If you’re shopping around for headphones, you might also see recommendations to purchase an amp (short for amplifier). But if you can plug your headphones into your smartphone and they work, you might wonder why you’d ever need one. So what is an amp, and do you need one? And what difference do amps make to the listening experience?
We’ll cover what you need to know about amps and whether you’ll ever find yourself in a situation that requires one.
What is an amp?
An amplifier (or amp) is the last step of producing sound from a device. A digital-to-analog converter can recreate analog signals, but these are low power and, therefore, insufficient to drive speakers or headphones. They require a component to increase their power, which is where an amplifier comes in. The resulting sound would be very quiet if there were not an amp.
To get a comfortable listening volume out of your headphones, we need to increase the power of the signals they receive and avoid introducing extra noise. Therefore, all playback devices already have a built-in amplifier, including smartphones with a headphone jack. External amps are available if you’re having trouble getting enough volume out of a pair of headphones with your device.
If you can plug in a pair of headphones and get a good range of volume out of them, your device’s built-in amp is doing its job. Of course, if you’re using wireless headphones, this doesn’t apply, and any volume issues you have are from another source.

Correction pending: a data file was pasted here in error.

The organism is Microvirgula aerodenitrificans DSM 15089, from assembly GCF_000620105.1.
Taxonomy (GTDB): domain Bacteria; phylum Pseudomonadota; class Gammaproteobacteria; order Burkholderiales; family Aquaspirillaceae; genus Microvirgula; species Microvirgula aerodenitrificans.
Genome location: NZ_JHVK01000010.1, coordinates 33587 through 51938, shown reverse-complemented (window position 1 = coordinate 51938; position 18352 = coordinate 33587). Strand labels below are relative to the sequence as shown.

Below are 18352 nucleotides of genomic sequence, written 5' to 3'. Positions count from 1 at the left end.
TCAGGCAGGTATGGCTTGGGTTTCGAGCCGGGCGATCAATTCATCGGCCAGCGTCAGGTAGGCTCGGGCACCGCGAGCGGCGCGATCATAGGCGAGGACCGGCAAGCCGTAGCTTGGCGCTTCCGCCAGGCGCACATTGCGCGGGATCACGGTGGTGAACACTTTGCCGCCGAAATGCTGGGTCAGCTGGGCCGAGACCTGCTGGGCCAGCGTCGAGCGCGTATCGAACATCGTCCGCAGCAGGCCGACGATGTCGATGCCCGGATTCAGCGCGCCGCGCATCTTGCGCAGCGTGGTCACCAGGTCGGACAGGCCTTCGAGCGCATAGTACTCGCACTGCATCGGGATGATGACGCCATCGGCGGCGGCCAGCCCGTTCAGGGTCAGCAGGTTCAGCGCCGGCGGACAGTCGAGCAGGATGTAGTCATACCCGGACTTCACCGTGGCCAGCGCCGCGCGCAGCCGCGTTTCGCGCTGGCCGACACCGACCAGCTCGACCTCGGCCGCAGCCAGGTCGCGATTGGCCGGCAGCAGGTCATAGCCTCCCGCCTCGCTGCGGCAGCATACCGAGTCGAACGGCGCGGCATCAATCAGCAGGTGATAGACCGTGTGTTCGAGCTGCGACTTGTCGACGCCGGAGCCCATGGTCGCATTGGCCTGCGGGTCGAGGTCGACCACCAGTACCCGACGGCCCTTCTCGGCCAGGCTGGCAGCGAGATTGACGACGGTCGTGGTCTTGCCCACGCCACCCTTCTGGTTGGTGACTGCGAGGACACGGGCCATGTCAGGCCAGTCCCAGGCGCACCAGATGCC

When do you need a dedicated amp?
Credit: Lily Katz / Android Authority
Why would you need another external amp if your device already has an amplifier? An external amp is helpful if you have a pair of headphones with very high impedance or low sensitivity. These headphones need more power to drive them to get an acceptable range of volumes. Furthermore, some common symptoms may indicate your headphones need an amp. The biggest one is low audio levels during playback, no matter how much you increase the volume. We’ll have to discuss impedance and sensitivity to understand why.
Impedance is any device’s inherent resistance to electricity, measured in ohms (Ω). An amplifier has to output a powerful enough signal to overcome this. The sensitivity indicates how much volume a given pair of headphones can produce at a particular power level, measured in decibels (dB).
Typical headphone impedance and sensitivity values
|Sony WH-1000XM5 (with wired connection)||48Ω (headphones turned on)||102dB/mW (headphones turned on)||No|
|AKG K240 Studio||48Ω||104dB at 1V_rms||No|
|Razer Hammerhead Duo||32Ω||112dB/mW||No|
|KZ ZSN Pro X||25Ω||112dB/mW||No|
|Audeze LCD-2 Closed||70Ω||101dB/mW||No|
|Sennheiser HD 660S||150Ω||104dB at 1V_rms||Maybe|
|Beyerdynamic Amiron Homes||250Ω||102dB/mW||Yes|
As you can see, nearly every popular consumer model of headphones does not require an amp.
You only really enter that territory with an impedance rating of around 100Ω. Audiophile headsets like the Sennheiser and Beyerdynamic models in this chart are where this starts being a concern.